Constructive proposals – but caution urged on RO

Constructive proposals – but caution urged on RO

  • RenewableUK welcomes the Conservative Party’s recognition of the importance of renewable energy to the UK economy.
  • Proposals that combine market principles with “prudential oversight” a ‘good basis for a detailed roadmap’.
  • Concerns remain over uncertainty around the future of the Renewables Obligation.

    The Conservative Party’s Energy Policy paper “Rebuilding Security” was welcomed today by RenewableUK, the country’s leading renewable energy trade association, as a constructive set of proposals which forms a good basis for a detailed roadmap. The document, launched today by Conservative leader David Cameron and the Shadow Energy and Climate Change Secretary Greg Clark, sets out the challenges facing UK energy policy in the coming years and offers 12 action points to marry security of supply with long term energy sustainability.

    RenewableUK acknowledges that the Policy paper recognises the need to rebuild the nation’s ageing energy infrastructure and that it offers concrete proposals to increase significantly all types of renewable energy in the UK including wind, wave and tidal generation. It also pledges to ‘promote renewable energy’ with a set of proposals on onshore wind that build on industry best practice, including community benefit, discounted electricity and ringfenced business rates; on marine energy through the development of marine energy parks; and, on a host of other renewable technologies such as biomass, biogas and combined heat and power that should accelerate their deployment.

    However, the Association is concerned that a Conservative government would abandon the Renewable Obligation (RO) support mechanism, given that it was instrumental in building up the UK’s renewable energy generating capacity, while supporting a range of renewable technologies. Over its lifetime the RO has encouraged the development of over 13GW of wind plant – enough to power close to 8 million households. The recent introduction of banding and a regular review mechanism for the RO means that there is now an effective monitoring mechanism to ensure that ROC values can be adjusted and RO targets kept more closely aligned with delivery, while preserving sufficient incentive to build.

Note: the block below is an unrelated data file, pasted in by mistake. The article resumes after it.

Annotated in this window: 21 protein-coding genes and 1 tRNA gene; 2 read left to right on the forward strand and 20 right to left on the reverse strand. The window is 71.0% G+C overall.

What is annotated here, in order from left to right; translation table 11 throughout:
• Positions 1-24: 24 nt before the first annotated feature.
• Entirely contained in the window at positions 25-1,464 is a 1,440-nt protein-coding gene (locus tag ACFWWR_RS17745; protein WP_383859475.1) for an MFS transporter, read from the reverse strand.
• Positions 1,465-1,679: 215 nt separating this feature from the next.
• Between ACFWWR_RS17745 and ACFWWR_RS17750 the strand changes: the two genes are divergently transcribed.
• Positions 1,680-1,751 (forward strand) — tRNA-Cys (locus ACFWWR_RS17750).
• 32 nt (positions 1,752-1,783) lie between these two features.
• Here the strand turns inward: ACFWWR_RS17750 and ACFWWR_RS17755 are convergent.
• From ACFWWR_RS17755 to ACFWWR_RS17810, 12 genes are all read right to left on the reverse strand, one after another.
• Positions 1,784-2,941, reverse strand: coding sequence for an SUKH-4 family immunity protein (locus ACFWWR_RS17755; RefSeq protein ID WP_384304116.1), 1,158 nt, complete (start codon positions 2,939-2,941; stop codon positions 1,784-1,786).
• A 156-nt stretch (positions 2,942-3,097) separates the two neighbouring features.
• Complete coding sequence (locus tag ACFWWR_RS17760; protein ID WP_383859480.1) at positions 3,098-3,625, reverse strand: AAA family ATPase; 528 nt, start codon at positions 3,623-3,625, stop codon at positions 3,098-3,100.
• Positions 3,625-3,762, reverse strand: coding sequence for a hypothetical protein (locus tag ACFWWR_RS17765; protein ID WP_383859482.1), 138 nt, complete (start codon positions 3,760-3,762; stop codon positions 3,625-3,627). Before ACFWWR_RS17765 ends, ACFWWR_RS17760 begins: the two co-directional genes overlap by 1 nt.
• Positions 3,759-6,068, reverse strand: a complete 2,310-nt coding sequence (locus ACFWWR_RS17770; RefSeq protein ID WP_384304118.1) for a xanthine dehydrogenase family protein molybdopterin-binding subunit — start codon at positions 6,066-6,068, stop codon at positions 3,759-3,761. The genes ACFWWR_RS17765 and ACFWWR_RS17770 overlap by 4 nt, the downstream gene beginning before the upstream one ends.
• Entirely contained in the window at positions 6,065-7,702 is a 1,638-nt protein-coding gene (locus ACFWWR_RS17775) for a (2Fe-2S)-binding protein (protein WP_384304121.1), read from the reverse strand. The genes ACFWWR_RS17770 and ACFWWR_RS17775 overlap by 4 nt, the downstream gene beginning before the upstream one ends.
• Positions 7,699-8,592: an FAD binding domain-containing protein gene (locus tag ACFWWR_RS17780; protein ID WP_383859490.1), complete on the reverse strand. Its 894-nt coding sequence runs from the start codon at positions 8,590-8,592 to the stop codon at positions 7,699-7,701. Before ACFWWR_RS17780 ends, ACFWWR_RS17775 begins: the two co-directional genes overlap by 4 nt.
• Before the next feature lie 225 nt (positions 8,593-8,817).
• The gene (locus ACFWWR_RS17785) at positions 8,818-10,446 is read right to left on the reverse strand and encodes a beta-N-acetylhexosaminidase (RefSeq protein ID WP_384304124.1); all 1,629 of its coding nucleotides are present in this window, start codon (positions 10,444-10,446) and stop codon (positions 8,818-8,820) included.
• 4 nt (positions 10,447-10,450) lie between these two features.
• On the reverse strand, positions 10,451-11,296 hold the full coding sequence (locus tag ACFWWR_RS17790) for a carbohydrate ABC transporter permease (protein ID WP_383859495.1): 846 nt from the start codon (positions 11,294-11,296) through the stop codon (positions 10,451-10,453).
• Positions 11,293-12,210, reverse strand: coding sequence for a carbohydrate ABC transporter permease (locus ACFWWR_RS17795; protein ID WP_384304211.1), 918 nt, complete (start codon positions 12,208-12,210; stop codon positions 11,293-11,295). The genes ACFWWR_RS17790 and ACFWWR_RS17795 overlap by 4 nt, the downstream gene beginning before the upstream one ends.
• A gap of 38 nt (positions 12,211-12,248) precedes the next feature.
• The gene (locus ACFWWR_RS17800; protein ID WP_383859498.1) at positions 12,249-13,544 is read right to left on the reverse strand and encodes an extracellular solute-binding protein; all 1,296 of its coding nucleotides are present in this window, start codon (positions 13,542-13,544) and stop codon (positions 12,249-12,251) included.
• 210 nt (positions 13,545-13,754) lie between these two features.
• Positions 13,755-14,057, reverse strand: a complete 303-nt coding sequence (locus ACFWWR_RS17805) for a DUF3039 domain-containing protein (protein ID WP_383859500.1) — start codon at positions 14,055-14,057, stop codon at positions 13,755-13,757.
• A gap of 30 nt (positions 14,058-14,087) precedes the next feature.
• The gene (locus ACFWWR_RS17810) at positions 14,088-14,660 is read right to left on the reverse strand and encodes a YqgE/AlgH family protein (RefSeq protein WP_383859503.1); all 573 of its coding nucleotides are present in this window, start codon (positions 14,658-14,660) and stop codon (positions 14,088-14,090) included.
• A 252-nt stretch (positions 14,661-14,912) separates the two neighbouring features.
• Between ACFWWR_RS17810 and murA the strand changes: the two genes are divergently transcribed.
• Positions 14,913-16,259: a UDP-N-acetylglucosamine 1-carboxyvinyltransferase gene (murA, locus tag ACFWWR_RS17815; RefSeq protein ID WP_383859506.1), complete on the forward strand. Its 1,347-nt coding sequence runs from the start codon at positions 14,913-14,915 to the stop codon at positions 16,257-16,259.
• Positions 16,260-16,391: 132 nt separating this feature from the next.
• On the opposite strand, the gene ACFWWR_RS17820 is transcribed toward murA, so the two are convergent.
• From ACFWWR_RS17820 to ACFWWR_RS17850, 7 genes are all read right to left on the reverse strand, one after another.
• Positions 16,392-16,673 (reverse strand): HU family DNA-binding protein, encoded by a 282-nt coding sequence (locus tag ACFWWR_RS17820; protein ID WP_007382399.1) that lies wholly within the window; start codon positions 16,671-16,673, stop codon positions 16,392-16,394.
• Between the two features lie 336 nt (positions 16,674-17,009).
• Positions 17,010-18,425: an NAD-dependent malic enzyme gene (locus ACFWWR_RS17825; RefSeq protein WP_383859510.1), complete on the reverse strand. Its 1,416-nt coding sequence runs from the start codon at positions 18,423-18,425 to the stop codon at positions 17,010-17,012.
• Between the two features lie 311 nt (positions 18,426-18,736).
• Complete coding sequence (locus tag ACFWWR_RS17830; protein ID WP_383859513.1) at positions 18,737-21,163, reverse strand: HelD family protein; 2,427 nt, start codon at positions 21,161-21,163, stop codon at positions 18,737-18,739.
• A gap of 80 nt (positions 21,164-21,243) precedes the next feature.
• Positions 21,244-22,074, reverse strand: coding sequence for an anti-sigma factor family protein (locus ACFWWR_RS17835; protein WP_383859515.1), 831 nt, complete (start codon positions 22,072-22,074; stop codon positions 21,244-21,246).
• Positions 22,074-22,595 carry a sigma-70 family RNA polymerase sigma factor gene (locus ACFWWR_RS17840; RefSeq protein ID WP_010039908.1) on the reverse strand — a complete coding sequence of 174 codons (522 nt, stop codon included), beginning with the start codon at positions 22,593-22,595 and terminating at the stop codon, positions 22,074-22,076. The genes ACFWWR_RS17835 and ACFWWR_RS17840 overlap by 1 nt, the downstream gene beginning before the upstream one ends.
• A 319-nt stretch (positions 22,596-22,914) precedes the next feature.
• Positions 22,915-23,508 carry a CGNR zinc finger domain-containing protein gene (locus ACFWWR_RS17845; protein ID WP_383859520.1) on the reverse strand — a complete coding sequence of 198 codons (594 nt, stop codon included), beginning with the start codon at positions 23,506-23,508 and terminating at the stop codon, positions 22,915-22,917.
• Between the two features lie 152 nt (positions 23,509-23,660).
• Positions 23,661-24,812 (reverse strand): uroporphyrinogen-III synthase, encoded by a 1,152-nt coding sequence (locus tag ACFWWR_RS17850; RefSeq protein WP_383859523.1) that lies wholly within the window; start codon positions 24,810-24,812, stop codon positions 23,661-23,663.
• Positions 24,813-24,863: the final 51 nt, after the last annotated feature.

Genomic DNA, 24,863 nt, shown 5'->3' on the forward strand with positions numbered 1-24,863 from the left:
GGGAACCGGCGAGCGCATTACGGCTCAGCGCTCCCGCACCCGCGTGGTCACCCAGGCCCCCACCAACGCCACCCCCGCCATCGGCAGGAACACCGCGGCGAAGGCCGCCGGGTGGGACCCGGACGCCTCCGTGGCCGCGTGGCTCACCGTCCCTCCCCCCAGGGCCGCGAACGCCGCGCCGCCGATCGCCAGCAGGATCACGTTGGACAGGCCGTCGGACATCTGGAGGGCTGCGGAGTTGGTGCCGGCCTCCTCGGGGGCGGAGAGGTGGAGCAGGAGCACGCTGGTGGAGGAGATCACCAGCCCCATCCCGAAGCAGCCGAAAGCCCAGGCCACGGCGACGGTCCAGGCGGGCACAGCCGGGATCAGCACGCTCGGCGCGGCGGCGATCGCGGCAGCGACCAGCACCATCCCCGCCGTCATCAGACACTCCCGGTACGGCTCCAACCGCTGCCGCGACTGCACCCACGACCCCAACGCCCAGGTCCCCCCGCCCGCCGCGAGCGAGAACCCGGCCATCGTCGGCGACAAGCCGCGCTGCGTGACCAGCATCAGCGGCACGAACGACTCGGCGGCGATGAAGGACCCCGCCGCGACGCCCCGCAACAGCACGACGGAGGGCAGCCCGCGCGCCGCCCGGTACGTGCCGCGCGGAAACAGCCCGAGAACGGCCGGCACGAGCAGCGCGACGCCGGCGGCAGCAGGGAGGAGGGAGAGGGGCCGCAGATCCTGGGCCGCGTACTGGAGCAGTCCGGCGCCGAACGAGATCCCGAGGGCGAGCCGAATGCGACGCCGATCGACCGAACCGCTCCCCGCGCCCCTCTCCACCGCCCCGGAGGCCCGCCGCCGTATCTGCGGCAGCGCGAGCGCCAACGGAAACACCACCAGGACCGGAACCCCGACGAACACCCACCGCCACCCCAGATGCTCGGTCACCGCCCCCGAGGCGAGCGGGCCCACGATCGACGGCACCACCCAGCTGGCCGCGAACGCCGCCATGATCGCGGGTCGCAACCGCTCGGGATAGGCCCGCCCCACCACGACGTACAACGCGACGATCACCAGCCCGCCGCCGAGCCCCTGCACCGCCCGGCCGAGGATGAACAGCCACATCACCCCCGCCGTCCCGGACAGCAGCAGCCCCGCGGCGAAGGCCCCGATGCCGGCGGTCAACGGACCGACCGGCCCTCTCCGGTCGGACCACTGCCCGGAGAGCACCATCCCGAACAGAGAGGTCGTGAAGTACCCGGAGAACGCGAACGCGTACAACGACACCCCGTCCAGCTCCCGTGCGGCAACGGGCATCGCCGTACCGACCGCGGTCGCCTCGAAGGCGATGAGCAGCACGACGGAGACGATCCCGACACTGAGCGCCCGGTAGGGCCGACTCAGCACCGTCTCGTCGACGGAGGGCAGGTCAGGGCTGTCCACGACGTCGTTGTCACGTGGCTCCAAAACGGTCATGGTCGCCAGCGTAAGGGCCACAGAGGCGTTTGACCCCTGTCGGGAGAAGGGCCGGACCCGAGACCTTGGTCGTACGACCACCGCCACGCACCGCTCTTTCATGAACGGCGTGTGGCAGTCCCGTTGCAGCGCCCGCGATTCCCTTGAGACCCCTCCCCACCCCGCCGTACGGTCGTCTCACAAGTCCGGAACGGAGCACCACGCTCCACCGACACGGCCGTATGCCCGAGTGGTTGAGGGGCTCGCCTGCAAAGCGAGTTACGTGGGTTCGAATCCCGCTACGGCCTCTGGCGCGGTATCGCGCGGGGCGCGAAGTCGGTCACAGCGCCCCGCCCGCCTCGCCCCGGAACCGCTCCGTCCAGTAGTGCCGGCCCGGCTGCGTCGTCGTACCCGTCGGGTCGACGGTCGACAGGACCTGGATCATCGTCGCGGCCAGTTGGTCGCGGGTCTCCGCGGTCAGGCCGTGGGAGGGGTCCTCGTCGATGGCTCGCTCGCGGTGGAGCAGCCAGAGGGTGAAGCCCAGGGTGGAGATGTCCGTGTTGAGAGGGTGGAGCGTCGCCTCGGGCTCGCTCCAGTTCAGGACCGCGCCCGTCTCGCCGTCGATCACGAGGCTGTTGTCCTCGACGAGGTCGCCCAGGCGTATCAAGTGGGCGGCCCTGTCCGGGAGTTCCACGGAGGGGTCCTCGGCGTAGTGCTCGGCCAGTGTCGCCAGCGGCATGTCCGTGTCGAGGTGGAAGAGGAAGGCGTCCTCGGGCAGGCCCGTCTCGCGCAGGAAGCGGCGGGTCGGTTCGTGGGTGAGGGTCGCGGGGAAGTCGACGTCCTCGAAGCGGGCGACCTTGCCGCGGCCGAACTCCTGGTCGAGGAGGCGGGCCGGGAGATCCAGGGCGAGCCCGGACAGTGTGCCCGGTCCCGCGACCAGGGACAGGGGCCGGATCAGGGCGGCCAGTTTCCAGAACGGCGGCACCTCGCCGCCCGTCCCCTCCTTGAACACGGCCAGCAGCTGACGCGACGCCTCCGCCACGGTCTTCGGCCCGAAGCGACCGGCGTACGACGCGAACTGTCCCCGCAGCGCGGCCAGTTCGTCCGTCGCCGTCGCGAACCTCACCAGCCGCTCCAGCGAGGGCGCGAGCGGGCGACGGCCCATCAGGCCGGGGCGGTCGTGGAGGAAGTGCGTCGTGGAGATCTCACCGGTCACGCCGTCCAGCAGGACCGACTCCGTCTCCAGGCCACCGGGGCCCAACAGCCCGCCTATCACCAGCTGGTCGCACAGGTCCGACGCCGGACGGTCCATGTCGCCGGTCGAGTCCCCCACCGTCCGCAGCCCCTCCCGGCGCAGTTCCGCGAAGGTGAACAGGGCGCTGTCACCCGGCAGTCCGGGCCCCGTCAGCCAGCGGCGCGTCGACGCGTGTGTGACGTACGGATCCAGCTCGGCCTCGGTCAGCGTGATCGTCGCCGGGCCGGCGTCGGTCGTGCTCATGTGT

Adam Bruce, RenewableUK Chairman, said: “This is a broadly welcome contribution to the debate on the UK’s energy future. Whichever party forms the next government will have a limited timeframe in which to set a clear policy framework within which innovative companies can build the next generation of plant to provide secure and sustainable sources of low carbon energy out to 2050.

    Particularly welcome in this Paper is the clear commitment to renewable energy in all its forms, including a recognition that greater interconnection will enable the UK to take advantage of new energy markets, bringing added value to consumers.

    In the last three months we have seen announcements that will lead to the development of over 50GW of wind and marine energy in the waters around the UK over the next two decades, to add to the 13GW of onshore and offshore wind already in development or operation. This Paper provides one route to the delivery of those assets as part of the UK’s transition to a low carbon, high-growth economy.”

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